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smac97

Christianity Shrinking In U.s.; Mormon Numbers Essentially Flat

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Article in the SL Tribune: http://www.sltrib.com/lifestyle/faith/2500019-155/christianity-shrinking-in-us-mormon-numbers?fullpage=1

Some salient bits:

 

The share of Americans who consider themselves Christian is falling fast, while the ranks of the "nones" — atheists, agnostics and "nothing in particulars" — continue to swell, according to a major new study.

The Pew Research Center's 2014 Religious Landscape Study, released Tuesday, found the proportion of adults who consider themselves Christian fell nearly 8 percentage points — from 78.4 percent in 2007 to 70.6 percent last year. The share of those unaffiliated with religion jumped nearly 7 percentage points, from 16.1 percent to 22.8 percent of adults during the same seven years.

Among Mormons, the proportion of the U.S. adults who claim to be Latter-day Saints was essentially unchanged, according to the study, dipping from 1.7 percent in 2007 to 1.6 percent last year.

That statistic, said Notre Dame political scientist David Campbell, is striking because it contradicts what is practically a Mormon article of faith: that The Church of Jesus Christ of Latter-day Saints, with its expanding missionary force, is the nation's fastest-growing religion.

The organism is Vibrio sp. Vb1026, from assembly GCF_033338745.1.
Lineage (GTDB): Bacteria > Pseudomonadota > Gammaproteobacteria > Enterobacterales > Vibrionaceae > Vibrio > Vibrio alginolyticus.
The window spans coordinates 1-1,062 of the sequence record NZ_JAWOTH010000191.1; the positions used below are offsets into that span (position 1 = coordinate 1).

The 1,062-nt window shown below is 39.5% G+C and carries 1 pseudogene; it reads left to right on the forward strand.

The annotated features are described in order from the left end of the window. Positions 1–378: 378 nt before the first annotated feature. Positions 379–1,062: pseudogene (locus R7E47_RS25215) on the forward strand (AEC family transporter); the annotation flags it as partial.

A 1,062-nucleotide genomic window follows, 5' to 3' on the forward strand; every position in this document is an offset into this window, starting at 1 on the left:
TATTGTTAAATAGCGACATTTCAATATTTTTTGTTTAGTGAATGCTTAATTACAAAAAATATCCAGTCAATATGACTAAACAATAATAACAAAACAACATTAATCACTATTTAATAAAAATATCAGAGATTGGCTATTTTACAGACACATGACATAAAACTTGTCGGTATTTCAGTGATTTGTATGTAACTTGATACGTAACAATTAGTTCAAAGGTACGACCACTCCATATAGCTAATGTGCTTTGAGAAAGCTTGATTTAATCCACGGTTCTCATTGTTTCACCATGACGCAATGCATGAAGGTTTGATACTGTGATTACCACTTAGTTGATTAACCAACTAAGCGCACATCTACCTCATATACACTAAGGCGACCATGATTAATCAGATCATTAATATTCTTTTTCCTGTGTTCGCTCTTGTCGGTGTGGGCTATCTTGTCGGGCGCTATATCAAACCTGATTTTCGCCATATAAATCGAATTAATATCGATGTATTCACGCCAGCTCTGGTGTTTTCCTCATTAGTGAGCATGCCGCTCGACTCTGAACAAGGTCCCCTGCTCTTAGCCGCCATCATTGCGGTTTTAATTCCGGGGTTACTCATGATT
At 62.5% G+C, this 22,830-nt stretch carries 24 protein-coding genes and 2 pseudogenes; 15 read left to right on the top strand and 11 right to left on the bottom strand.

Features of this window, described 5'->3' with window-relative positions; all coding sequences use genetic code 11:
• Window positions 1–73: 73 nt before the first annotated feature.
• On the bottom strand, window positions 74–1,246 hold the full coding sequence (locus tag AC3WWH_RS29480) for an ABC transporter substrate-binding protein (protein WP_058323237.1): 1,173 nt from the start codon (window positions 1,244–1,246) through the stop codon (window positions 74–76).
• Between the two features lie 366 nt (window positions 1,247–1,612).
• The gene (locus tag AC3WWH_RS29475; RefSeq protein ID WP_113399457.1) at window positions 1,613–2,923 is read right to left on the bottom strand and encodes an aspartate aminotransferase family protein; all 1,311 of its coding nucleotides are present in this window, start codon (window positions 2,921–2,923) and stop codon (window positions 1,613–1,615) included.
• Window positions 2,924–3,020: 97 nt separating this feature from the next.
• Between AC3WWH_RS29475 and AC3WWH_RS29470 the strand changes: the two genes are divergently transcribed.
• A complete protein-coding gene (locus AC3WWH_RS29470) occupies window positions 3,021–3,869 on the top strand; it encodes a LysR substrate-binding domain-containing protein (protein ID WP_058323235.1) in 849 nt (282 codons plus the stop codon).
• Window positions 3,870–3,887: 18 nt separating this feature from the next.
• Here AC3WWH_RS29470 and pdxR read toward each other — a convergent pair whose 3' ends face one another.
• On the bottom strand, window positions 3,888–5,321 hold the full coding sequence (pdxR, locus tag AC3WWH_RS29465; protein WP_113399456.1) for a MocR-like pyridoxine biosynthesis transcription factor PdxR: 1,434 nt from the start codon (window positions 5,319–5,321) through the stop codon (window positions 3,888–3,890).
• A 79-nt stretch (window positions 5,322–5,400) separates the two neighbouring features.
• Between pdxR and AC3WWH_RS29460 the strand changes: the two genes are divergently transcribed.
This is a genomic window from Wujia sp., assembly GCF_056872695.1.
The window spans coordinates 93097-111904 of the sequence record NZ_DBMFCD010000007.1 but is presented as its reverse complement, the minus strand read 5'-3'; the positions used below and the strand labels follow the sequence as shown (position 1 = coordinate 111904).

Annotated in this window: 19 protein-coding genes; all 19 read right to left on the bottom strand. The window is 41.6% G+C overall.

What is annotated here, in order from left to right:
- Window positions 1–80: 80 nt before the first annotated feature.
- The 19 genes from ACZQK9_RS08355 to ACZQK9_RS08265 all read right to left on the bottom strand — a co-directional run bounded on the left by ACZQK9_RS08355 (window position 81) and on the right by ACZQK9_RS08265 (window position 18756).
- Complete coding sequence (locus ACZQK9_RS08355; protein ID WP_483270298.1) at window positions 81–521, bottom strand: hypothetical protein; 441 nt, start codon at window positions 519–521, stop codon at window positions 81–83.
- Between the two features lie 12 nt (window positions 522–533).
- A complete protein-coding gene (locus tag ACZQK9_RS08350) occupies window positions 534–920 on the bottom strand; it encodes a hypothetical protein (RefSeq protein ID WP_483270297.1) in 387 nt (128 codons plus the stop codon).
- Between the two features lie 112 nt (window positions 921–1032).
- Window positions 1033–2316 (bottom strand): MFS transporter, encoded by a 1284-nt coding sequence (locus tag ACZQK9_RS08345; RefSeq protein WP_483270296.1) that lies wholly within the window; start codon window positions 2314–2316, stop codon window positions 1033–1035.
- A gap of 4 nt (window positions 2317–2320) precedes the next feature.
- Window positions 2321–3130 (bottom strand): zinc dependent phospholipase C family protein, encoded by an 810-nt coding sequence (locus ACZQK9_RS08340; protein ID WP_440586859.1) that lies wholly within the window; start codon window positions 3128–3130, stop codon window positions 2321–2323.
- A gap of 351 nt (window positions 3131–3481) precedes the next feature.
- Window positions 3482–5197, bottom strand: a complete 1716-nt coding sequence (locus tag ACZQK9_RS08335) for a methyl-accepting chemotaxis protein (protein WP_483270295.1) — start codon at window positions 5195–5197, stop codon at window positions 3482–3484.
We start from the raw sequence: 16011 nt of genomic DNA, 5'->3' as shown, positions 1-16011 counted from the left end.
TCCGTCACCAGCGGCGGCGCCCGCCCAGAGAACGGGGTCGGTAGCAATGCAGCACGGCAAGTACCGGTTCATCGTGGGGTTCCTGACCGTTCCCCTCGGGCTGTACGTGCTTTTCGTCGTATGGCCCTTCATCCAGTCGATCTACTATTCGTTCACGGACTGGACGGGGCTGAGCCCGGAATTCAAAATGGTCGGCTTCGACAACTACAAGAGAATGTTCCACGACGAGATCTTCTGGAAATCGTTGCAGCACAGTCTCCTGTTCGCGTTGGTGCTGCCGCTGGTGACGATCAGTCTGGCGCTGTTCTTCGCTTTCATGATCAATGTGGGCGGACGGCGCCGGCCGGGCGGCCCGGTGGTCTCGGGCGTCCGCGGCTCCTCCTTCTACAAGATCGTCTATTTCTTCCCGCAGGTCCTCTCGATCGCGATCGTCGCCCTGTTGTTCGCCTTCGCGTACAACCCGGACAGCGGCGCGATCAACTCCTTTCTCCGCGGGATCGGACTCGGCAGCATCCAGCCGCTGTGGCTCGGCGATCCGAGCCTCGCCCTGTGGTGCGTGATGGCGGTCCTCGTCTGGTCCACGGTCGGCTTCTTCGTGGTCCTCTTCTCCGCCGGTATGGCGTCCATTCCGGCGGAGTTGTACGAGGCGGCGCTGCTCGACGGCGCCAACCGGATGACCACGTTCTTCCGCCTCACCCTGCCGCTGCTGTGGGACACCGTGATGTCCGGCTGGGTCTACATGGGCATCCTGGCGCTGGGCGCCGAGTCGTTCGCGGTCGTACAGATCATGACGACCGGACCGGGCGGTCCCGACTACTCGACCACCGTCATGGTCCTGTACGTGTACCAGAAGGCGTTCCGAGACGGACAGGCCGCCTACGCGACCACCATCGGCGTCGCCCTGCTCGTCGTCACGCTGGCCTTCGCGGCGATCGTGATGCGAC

"While many Mormons are coming in the front door," Campbell said, "many others are leaving out the back door."

I wonder if this is a testable hypothesis.

 

Conversely, the figures counter a widespread notion among former Mormons that the LDS Church is hemorrhaging to the point its membership is shrinking dramatically.

Hmm. I was also reminded of this statement from Elder Quentin L. Cook during April's General Conference: "Some have asserted that more members are leaving the Church today and that there is more doubt and unbelief than in the past. This is simply not true. The Church of Jesus Christ of Latter-day Saints has never been stronger. The number of members removing their names from the records of the Church has always been very small and is significantly less in recent years than in the past."

I do not doubt Elder Cook's statistics, but I think he overlooks people who do not seek to formally have their names removed from the membership rolls of the Church, but who nonetheless cease to self-identify as LDS (as measured in the Pew poll).  Nevertheless, the Church appears to be at least keeping pace with overall population growth in the U.S. (and growing substantially in many other places).